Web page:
For financial institutions, customer relationships will be built and maintained through the integration of financial services information and payment initiation into consumers’ daily lives.
Banks that take a broad view of open banking will increasingly realise that open APIs are a two-way street, allowing them to access information and bring more intelligent experiences to their own customers within their own interfaces. This changes the perspective that these regulations are a one-sided mandate to provide access to information to others.
The fintech mindset of being agile and responsive to customer’s needs is also important as it gives banks a compelling reason to think beyond compliance to consider the opportunities ahead.
Collaboration is the key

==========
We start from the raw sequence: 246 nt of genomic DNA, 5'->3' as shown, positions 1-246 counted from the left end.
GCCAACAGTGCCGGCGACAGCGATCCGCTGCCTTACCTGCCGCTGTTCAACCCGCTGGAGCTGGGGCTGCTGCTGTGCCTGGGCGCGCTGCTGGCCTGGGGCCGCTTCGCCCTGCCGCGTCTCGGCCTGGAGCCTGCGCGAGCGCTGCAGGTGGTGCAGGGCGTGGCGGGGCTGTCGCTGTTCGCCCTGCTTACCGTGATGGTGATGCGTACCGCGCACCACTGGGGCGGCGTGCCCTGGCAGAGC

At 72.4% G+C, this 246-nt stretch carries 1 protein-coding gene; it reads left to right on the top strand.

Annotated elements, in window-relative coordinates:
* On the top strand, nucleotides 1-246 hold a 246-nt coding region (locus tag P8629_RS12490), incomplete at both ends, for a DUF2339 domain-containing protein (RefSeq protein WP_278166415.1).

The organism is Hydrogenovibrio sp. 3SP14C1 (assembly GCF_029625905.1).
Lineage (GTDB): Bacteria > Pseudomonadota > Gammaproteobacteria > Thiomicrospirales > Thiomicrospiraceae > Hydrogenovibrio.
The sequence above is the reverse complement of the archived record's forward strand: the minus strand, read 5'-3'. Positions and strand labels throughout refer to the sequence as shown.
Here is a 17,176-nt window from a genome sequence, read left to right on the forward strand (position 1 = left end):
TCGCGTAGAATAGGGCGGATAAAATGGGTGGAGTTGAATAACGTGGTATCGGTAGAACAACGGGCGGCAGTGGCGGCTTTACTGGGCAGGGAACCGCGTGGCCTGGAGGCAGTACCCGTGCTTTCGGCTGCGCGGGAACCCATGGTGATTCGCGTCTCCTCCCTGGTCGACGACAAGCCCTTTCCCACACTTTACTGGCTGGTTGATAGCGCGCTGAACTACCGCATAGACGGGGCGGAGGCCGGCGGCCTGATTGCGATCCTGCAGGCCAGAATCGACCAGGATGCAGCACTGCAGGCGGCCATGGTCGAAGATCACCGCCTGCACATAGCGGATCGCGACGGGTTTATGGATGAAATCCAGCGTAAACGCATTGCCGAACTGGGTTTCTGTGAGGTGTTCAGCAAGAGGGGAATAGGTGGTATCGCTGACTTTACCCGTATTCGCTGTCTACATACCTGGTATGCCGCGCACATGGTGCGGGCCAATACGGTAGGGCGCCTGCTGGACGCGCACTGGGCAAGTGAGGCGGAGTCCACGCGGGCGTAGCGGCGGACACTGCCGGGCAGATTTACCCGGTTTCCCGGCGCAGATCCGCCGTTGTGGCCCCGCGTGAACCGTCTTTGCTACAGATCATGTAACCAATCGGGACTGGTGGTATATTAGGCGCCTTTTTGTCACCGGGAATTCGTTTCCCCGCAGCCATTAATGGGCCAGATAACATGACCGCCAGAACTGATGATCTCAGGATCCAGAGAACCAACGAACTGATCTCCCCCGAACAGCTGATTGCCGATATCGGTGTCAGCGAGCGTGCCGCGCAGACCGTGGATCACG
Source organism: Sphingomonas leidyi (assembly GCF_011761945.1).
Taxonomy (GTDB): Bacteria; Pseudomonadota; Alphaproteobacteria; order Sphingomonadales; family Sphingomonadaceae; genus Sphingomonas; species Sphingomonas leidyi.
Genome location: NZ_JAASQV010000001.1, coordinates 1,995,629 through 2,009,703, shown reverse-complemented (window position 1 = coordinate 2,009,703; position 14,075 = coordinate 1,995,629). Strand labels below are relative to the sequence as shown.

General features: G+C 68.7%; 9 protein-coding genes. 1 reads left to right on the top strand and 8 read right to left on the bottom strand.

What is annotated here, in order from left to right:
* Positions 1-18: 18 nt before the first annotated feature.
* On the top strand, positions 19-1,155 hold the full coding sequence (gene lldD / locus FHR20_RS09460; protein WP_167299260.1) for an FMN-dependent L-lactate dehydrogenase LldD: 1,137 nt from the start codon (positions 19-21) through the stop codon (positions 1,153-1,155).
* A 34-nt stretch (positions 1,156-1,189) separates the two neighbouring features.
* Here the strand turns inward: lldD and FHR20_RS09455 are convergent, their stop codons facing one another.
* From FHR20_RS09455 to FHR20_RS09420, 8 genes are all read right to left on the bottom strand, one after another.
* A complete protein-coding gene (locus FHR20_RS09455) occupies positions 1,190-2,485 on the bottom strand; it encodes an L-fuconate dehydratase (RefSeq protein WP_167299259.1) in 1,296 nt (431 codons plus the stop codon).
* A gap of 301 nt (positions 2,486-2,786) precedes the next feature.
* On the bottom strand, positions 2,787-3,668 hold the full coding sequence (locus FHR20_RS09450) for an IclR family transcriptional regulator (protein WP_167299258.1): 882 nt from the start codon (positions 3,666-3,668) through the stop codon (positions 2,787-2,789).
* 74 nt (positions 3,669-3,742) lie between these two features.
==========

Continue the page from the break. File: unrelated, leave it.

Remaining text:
Open Banking will also enable the industry to be more innovative and collaborative. Banks and fintech providers can partner with each other to offer innovative new services. Fintech companies are leading the market with digital innovations and FIs can learn from this as they consider new ideas for implementing disruptive technologies that will make them more agile. At the same time, banks can provide direction on strategy and the regulatory market, which many fintech service providers may not be used to. With the arrival of open banking, the regulations will allow the collaborative process to be even easier, and open up the market to provide banking services that customers will want to use on a daily basis.